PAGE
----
It’s hard enough on a community when a major employer relocates, taking jobs and tax revenue with it. And it’s certainly no picnic when that company leaves behind a vacant building that, for a while at least, it seemed like only Yogi Bear might love.
In Newark, OH, the iconic former Longaberger building—designed to resemble one of the company’s baskets—has been vacant since the summer of 2016, when the company moved its headquarters to its manufacturing plant in Frazeyburg, OH. It’s taken three years to find a buyer for the unique building, but one has finally come forward: The facility and 21 acres around it were recently purchased by developer Coon Restoration for $1.2 million, in addition to payment of Longaberger’s back taxes on the building, more than $800,000.
Quite a bargain, considering the building’s original price tag was $7.5 million. The 180,000-square-foot basket was built in 1997 for $32 million by designer NBBJ and Korda Nemeth Engineering. It was designed to resemble Longaberger’s biggest seller, the “Medium Market Basket.”
It was a stressful three years waiting for a buyer, as the Newark community had to rally together to preserve its beloved “Big Basket” while it was on the market. Public officials assisted with the payment of the building’s back taxes, and community members collected funds to pay off the empty building’s utility bills to prevent it from falling into a state of disrepair, according to Newark Development Partners. Now, the community can relax knowing the basket building is in good hands.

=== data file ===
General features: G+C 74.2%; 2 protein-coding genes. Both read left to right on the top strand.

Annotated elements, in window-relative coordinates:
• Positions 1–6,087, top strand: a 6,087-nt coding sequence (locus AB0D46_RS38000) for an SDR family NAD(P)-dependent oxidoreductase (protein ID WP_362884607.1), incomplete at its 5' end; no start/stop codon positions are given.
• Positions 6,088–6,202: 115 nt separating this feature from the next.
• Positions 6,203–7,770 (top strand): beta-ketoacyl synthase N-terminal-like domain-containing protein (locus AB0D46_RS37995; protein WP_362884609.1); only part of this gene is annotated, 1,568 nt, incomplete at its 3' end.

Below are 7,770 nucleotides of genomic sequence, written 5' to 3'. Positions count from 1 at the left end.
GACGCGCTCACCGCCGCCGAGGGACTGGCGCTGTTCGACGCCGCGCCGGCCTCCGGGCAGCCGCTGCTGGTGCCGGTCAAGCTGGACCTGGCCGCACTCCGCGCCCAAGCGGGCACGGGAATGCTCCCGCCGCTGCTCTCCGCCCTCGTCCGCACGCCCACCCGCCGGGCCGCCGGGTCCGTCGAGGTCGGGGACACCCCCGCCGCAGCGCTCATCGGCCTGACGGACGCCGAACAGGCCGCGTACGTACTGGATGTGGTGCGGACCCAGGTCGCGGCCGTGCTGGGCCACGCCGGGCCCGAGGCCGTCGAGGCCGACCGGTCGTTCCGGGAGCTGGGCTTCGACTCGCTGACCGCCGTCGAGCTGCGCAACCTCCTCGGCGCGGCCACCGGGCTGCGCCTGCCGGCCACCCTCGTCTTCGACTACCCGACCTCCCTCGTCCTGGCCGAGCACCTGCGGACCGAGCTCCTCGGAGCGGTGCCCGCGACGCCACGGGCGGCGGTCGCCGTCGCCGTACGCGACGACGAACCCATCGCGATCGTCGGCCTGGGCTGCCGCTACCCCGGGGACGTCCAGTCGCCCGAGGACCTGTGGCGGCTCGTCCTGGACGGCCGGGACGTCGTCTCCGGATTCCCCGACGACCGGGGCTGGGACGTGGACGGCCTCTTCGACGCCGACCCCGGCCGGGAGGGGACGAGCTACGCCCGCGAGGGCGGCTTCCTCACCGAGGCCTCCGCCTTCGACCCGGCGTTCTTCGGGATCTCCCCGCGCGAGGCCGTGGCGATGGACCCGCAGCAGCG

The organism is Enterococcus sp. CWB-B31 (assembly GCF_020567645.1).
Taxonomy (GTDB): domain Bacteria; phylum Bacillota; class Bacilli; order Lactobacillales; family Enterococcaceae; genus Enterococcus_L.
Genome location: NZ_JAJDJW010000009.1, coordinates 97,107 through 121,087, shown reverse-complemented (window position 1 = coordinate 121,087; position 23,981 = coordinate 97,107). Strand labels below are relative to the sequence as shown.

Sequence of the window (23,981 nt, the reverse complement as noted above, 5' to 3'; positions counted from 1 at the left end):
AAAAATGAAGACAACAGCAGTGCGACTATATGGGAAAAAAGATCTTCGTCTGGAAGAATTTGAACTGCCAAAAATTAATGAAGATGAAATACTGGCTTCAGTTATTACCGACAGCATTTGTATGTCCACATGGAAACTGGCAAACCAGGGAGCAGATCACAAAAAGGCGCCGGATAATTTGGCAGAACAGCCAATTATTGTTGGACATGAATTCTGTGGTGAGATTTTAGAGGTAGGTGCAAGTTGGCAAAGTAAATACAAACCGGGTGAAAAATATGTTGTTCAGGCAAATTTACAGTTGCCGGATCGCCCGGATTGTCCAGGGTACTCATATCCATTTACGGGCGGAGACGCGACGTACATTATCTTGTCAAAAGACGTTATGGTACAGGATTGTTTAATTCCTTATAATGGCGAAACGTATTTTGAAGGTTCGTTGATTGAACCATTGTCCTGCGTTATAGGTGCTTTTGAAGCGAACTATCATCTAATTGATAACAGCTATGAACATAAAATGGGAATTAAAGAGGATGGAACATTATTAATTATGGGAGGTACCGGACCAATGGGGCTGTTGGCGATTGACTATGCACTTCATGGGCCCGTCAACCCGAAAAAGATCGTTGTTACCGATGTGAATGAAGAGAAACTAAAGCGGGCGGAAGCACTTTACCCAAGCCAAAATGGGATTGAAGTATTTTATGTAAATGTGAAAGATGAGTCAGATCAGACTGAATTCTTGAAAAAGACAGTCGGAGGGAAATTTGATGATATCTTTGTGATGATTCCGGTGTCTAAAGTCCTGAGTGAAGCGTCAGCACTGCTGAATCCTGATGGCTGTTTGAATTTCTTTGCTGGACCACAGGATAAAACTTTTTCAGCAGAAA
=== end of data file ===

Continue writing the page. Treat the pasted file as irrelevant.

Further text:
To the relief of Newark residents and lovers of weird architecture, the developer has no plans to “take the handles off” the seven-story building.
Coon Restoration specializes in restoring and renovating old buildings into new residential and commercial spaces. The developer will work with Sandvick Architects of Cleveland to transform the building for a new use, and plans to preserve the building’s basket-shaped exterior.
“The Longaberger Basket Building is known all over the world, and I can’t tell you how excited I am to preserve and renovate this building and put it back into use,” said Steve Coon, principal of Coon Restoration. “I have a big vision in mind to bring it back to life and keep the Longaberger story alive.”
Peter Ketter, Director of Historic Preservation for Stanvick Architects, told Columbus Business First: “It’s going to continue to look like a basket. The owner is excited about the iconic nature of the building and sees it as a positive.”
This includes keeping the handle on top and the basket weave skin, an EIFS veneer. The development team plans to nominate the building for listing on the National Register of Historic Places so it qualifies for preservation tax credits, and hopes to preserve a large interior atrium and possibly much of the cherry wood used inside, according to Ketter. A variety of redevelopment options are being considered, including multi-tenant office use, a hotel, or a mixture of uses.
“We are very excited to help facilitate this transaction and make the Longaberger Basket Building a viable economic development asset again,” said Newark Mayor Steve Hall.